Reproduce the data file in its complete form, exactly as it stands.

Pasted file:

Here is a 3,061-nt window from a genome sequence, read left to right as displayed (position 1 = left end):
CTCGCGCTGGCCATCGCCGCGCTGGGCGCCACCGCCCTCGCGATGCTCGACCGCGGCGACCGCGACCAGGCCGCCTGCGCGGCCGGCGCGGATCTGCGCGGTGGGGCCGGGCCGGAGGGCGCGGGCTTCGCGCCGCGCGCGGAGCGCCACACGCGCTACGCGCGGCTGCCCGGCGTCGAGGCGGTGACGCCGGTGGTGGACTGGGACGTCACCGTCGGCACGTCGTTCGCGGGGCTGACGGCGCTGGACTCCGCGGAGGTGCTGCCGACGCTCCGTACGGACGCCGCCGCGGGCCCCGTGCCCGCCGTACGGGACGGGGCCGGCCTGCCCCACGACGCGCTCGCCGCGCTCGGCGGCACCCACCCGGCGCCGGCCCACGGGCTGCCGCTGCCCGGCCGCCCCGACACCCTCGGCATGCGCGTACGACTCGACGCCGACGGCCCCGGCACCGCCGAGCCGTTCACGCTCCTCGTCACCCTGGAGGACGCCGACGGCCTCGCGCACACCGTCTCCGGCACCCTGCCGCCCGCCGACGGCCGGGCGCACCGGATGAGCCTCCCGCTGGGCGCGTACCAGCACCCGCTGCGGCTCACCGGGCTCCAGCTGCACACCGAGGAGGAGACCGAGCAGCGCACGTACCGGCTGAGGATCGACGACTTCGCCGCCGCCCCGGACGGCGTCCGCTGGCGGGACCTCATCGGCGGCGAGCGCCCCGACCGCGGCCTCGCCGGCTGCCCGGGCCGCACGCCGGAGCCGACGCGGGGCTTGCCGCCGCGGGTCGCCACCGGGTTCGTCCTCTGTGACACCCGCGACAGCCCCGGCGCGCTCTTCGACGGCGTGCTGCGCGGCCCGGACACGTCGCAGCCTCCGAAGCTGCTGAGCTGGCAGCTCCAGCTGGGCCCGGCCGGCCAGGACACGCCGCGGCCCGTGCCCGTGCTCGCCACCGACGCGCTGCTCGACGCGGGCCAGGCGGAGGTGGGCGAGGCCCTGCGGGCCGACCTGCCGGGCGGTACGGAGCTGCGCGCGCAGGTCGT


Here is a 3,061-nt window from a genome sequence, read left to right as displayed (position 1 = left end):
CTCGCGCTGGCCATCGCCGCGCTGGGCGCCACCGCCCTCGCGATGCTCGACCGCGGCGACCGCGACCAGGCCGCCTGCGCGGCCGGCGCGGATCTGCGCGGTGGGGCCGGGCCGGAGGGCGCGGGCTTCGCGCCGCGCGCGGAGCGCCACACGCGCTACGCGCGGCTGCCCGGCGTCGAGGCGGTGACGCCGGTGGTGGACTGGGACGTCACCGTCGGCACGTCGTTCGCGGGGCTGACGGCGCTGGACTCCGCGGAGGTGCTGCCGACGCTCCGTACGGACGCCGCCGCGGGCCCCGTGCCCGCCGTACGGGACGGGGCCGGCCTGCCCCACGACGCGCTCGCCGCGCTCGGCGGCACCCACCCGGCGCCGGCCCACGGGCTGCCGCTGCCCGGCCGCCCCGACACCCTCGGCATGCGCGTACGACTCGACGCCGACGGCCCCGGCACCGCCGAGCCGTTCACGCTCCTCGTCACCCTGGAGGACGCCGACGGCCTCGCGCACACCGTCTCCGGCACCCTGCCGCCCGCCGACGGCCGGGCGCACCGGATGAGCCTCCCGCTGGGCGCGTACCAGCACCCGCTGCGGCTCACCGGGCTCCAGCTGCACACCGAGGAGGAGACCGAGCAGCGCACGTACCGGCTGAGGATCGACGACTTCGCCGCCGCCCCGGACGGCGTCCGCTGGCGGGACCTCATCGGCGGCGAGCGCCCCGACCGCGGCCTCGCCGGCTGCCCGGGCCGCACGCCGGAGCCGACGCGGGGCTTGCCGCCGCGGGTCGCCACCGGGTTCGTCCTCTGTGACACCCGCGACAGCCCCGGCGCGCTCTTCGACGGCGTGCTGCGCGGCCCGGACACGTCGCAGCCTCCGAAGCTGCTGAGCTGGCAGCTCCAGCTGGGCCCGGCCGGCCAGGACACGCCGCGGCCCGTGCCCGTGCTCGCCACCGACGCGCTGCTCGACGCGGGCCAGGCGGAGGTGGGCGAGGCCCTGCGGGCCGACCTGCCGGGCGGTACGGAGCTGCGCGCGCAGGTCGT